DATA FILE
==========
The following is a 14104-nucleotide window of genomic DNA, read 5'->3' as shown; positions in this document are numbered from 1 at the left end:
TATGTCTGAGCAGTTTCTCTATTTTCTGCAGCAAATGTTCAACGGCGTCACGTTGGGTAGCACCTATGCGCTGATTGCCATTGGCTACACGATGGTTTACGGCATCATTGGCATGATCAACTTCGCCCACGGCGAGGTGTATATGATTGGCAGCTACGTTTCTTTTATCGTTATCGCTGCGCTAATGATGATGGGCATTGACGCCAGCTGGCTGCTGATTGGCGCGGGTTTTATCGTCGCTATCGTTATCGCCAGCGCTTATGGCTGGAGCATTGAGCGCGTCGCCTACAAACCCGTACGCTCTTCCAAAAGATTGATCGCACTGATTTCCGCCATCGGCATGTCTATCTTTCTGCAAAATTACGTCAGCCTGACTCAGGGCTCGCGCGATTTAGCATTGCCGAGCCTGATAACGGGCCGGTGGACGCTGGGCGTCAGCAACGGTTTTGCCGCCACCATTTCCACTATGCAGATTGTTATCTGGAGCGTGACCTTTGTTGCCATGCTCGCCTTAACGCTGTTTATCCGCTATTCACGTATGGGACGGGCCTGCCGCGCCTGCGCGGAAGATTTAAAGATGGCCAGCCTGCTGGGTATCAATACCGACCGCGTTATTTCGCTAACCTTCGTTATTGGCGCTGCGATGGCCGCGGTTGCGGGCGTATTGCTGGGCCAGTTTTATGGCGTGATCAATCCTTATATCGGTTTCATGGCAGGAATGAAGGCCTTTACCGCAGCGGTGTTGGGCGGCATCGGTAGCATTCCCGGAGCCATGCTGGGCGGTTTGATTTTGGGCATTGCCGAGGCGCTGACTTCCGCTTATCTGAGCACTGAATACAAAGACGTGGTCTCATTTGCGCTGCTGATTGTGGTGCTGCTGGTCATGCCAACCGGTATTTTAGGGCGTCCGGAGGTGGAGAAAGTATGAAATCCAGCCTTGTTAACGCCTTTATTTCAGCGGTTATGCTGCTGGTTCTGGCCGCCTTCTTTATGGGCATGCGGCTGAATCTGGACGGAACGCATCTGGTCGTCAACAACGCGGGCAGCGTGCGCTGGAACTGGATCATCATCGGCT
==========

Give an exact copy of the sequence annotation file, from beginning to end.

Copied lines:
The following is a 14104-nucleotide window of genomic DNA, read 5'->3' as shown; positions in this document are numbered from 1 at the left end:
TATGTCTGAGCAGTTTCTCTATTTTCTGCAGCAAATGTTCAACGGCGTCACGTTGGGTAGCACCTATGCGCTGATTGCCATTGGCTACACGATGGTTTACGGCATCATTGGCATGATCAACTTCGCCCACGGCGAGGTGTATATGATTGGCAGCTACGTTTCTTTTATCGTTATCGCTGCGCTAATGATGATGGGCATTGACGCCAGCTGGCTGCTGATTGGCGCGGGTTTTATCGTCGCTATCGTTATCGCCAGCGCTTATGGCTGGAGCATTGAGCGCGTCGCCTACAAACCCGTACGCTCTTCCAAAAGATTGATCGCACTGATTTCCGCCATCGGCATGTCTATCTTTCTGCAAAATTACGTCAGCCTGACTCAGGGCTCGCGCGATTTAGCATTGCCGAGCCTGATAACGGGCCGGTGGACGCTGGGCGTCAGCAACGGTTTTGCCGCCACCATTTCCACTATGCAGATTGTTATCTGGAGCGTGACCTTTGTTGCCATGCTCGCCTTAACGCTGTTTATCCGCTATTCACGTATGGGACGGGCCTGCCGCGCCTGCGCGGAAGATTTAAAGATGGCCAGCCTGCTGGGTATCAATACCGACCGCGTTATTTCGCTAACCTTCGTTATTGGCGCTGCGATGGCCGCGGTTGCGGGCGTATTGCTGGGCCAGTTTTATGGCGTGATCAATCCTTATATCGGTTTCATGGCAGGAATGAAGGCCTTTACCGCAGCGGTGTTGGGCGGCATCGGTAGCATTCCCGGAGCCATGCTGGGCGGTTTGATTTTGGGCATTGCCGAGGCGCTGACTTCCGCTTATCTGAGCACTGAATACAAAGACGTGGTCTCATTTGCGCTGCTGATTGTGGTGCTGCTGGTCATGCCAACCGGTATTTTAGGGCGTCCGGAGGTGGAGAAAGTATGAAATCCAGCCTTGTTAACGCCTTTATTTCAGCGGTTATGCTGCTGGTTCTGGCCGCCTTCTTTATGGGCATGCGGCTGAATCTGGACGGAACGCATCTGGTCGTCAACAACGCGGGCAGCGTGCGCTGGAACTGGATCATCATCGGCT